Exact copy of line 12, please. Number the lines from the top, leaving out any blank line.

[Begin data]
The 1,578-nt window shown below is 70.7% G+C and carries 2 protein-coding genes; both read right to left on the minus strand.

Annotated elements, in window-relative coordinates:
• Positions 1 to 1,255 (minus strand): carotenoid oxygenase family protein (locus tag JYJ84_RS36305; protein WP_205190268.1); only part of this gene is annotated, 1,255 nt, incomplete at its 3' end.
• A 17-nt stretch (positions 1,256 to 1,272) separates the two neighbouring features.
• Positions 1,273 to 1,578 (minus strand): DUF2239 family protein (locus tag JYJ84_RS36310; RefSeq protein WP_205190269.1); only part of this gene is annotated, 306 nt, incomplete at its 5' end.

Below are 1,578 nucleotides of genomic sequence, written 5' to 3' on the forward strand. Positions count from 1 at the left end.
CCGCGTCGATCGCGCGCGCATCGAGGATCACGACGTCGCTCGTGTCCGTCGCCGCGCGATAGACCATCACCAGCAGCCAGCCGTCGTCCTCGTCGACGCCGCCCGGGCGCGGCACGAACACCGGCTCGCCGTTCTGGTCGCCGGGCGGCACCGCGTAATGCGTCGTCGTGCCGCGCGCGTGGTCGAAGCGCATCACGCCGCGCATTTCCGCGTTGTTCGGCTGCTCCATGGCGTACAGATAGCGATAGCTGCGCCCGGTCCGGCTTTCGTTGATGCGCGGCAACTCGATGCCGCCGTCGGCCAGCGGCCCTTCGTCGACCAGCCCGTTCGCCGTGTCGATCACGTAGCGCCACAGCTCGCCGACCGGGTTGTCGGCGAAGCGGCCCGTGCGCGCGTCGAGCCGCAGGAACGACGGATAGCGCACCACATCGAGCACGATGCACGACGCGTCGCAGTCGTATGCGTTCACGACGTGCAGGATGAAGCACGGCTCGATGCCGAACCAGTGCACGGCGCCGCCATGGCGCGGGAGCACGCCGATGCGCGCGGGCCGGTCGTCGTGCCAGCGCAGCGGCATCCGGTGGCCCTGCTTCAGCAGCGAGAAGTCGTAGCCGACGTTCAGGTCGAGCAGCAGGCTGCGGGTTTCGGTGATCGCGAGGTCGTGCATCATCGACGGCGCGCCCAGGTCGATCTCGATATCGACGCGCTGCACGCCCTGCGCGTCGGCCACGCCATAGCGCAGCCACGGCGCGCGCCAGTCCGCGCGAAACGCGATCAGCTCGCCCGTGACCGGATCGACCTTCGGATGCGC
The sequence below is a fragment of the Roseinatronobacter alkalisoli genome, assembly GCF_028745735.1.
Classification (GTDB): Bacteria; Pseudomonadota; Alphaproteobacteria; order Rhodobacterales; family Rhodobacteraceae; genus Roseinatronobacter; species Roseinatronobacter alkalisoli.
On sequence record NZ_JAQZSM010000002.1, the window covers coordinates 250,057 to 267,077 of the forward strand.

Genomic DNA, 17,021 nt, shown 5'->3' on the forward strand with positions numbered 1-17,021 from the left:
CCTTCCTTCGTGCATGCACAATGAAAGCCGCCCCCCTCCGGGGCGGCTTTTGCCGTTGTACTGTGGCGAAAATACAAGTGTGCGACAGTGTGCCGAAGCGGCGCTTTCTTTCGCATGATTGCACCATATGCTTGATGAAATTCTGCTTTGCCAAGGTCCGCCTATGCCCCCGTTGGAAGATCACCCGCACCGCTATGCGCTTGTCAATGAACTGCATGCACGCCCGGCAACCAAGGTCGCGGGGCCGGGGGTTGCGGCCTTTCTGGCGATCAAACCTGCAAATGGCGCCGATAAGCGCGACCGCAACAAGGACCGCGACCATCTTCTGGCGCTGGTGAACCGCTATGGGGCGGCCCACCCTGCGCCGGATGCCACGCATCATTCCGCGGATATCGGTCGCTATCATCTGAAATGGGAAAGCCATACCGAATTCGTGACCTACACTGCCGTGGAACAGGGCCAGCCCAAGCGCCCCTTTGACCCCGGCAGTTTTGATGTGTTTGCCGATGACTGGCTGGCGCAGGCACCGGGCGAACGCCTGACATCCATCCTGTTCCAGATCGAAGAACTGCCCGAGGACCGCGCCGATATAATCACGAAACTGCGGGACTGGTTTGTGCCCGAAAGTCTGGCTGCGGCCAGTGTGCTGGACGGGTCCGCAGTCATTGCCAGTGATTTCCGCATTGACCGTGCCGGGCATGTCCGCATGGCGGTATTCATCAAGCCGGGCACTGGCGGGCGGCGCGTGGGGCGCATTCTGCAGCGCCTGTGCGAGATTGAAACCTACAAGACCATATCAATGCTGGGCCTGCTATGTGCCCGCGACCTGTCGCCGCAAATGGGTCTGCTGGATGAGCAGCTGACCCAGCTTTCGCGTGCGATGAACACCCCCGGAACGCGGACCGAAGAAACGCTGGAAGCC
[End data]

CCTTCCTTCGTGCATGCACAATGAAAGCCGCCCCCCTCCGGGGCGGCTTTTGCCGTTGTACTGTGGCGAAAATACAAGTGTGCGACAGTGTGCCGAAGCGGCGCTTTCTTTCGCATGATTGCACCATATGCTTGATGAAATTCTGCTTTGCCAAGGTCCGCCTATGCCCCCGTTGGAAGATCACCCGCACCGCTATGCGCTTGTCAATGAACTGCATGCACGCCCGGCAACCAAGGTCGCGGGGCCGGGGGTTGCGGCCTTTCTGGCGATCAAACCTGCAAATGGCGCCGATAAGCGCGACCGCAACAAGGACCGCGACCATCTTCTGGCGCTGGTGAACCGCTATGGGGCGGCCCACCCTGCGCCGGATGCCACGCATCATTCCGCGGATATCGGTCGCTATCATCTGAAATGGGAAAGCCATACCGAATTCGTGACCTACACTGCCGTGGAACAGGGCCAGCCCAAGCGCCCCTTTGACCCCGGCAGTTTTGATGTGTTTGCCGATGACTGGCTGGCGCAGGCACCGGGCGAACGCCTGACATCCATCCTGTTCCAGATCGAAGAACTGCCCGAGGACCGCGCCGATATAATCACGAAACTGCGGGACTGGTTTGTGCCCGAAAGTCTGGCTGCGGCCAGTGTGCTGGACGGGTCCGCAGTCATTGCCAGTGATTTCCGCATTGACCGTGCCGGGCATGTCCGCATGGCGGTATTCATCAAGCCGGGCACTGGCGGGCGGCGCGTGGGGCGCATTCTGCAGCGCCTGTGCGAGATTGAAACCTACAAGACCATATCAATGCTGGGCCTGCTATGTGCCCGCGACCTGTCGCCGCAAATGGGTCTGCTGGATGAGCAGCTGACCCAGCTTTCGCGTGCGATGAACACCCCCGGAACGCGGACCGAAGAAACGCTGGAAGCC